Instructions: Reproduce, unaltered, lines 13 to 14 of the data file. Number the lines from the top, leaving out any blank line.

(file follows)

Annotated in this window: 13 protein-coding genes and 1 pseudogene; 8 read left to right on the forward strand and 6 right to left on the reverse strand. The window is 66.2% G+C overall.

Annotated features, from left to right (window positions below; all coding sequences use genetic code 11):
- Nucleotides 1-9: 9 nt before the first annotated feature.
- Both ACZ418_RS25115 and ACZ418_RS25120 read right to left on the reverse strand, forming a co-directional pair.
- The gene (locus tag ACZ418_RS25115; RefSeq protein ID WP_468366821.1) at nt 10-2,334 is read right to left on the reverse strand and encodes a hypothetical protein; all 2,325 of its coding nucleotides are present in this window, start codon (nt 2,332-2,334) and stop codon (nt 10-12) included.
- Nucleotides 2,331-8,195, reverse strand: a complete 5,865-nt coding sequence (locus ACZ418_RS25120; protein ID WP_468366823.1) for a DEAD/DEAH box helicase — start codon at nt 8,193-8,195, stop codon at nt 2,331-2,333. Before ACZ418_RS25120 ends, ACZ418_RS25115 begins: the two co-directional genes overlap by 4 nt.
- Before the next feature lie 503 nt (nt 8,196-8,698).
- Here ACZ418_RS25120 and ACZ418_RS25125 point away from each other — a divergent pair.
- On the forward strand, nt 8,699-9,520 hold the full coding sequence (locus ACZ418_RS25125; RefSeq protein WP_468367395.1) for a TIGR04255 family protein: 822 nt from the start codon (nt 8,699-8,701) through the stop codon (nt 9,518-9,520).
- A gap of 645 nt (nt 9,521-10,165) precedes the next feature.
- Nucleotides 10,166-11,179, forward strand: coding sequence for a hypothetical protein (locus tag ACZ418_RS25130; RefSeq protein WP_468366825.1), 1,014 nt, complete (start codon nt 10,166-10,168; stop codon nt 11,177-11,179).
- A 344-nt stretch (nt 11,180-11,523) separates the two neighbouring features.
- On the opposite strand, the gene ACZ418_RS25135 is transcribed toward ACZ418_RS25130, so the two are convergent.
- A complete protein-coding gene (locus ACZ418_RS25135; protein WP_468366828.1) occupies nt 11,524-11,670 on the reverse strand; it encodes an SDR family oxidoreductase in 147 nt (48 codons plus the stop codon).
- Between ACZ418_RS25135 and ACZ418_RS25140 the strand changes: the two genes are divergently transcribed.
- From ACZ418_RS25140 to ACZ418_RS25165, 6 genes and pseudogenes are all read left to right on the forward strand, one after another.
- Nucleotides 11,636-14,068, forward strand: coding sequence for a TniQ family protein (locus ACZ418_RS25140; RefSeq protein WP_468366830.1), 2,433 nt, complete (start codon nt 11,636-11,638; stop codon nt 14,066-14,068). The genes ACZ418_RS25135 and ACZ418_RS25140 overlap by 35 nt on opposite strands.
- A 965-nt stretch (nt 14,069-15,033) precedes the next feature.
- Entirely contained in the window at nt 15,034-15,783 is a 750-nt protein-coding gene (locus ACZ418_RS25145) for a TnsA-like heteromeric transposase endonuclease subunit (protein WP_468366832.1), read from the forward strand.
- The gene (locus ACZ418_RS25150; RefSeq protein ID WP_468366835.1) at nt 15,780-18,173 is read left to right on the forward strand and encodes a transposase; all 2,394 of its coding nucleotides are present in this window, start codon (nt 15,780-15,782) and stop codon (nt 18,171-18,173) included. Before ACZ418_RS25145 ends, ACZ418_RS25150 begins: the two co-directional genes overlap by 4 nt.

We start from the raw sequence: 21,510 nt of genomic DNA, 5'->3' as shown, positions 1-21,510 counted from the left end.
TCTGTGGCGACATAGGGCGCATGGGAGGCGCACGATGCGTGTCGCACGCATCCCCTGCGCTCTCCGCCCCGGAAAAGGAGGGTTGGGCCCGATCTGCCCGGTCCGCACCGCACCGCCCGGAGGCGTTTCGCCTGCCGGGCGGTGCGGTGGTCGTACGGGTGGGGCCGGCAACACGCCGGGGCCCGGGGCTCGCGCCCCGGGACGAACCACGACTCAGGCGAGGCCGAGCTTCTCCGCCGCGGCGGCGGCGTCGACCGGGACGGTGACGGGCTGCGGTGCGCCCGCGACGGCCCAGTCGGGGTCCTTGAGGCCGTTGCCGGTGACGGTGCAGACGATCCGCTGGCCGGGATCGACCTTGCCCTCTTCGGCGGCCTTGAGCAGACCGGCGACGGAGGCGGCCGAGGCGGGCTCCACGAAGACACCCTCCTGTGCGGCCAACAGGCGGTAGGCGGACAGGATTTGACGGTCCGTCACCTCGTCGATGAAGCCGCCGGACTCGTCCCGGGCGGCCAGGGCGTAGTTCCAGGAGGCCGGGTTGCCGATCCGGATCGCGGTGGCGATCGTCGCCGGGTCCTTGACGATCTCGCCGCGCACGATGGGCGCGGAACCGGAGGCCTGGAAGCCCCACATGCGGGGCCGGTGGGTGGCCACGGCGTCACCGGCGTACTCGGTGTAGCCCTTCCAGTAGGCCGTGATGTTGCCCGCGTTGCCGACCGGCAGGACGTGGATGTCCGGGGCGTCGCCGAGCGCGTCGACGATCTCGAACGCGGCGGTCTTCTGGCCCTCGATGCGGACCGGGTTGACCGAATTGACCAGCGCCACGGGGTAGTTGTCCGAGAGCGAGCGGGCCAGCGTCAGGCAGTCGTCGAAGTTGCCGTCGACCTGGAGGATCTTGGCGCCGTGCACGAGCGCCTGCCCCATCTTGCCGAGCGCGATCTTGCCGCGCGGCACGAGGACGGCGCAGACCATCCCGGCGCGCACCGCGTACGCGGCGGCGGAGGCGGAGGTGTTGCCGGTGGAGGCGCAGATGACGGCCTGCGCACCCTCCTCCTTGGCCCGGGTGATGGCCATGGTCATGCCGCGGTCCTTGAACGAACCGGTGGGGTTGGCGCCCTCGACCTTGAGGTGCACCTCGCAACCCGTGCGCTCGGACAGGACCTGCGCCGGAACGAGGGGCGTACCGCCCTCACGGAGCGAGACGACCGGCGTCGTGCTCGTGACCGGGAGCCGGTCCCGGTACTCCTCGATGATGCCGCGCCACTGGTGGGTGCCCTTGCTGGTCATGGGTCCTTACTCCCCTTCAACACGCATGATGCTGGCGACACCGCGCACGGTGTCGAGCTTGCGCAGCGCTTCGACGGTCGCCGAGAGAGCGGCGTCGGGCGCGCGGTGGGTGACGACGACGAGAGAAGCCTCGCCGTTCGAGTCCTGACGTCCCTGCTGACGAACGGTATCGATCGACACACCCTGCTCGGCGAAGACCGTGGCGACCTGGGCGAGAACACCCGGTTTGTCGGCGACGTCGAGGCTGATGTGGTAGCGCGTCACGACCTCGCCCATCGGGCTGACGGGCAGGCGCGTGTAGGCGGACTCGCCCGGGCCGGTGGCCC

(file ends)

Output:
- On the opposite strand, the gene ACZ418_RS25135 is transcribed toward ACZ418_RS25130, so the two are convergent.
- A complete protein-coding gene (locus ACZ418_RS25135; protein WP_468366828.1) occupies nt 11,524-11,670 on the reverse strand; it encodes an SDR family oxidoreductase in 147 nt (48 codons plus the stop codon).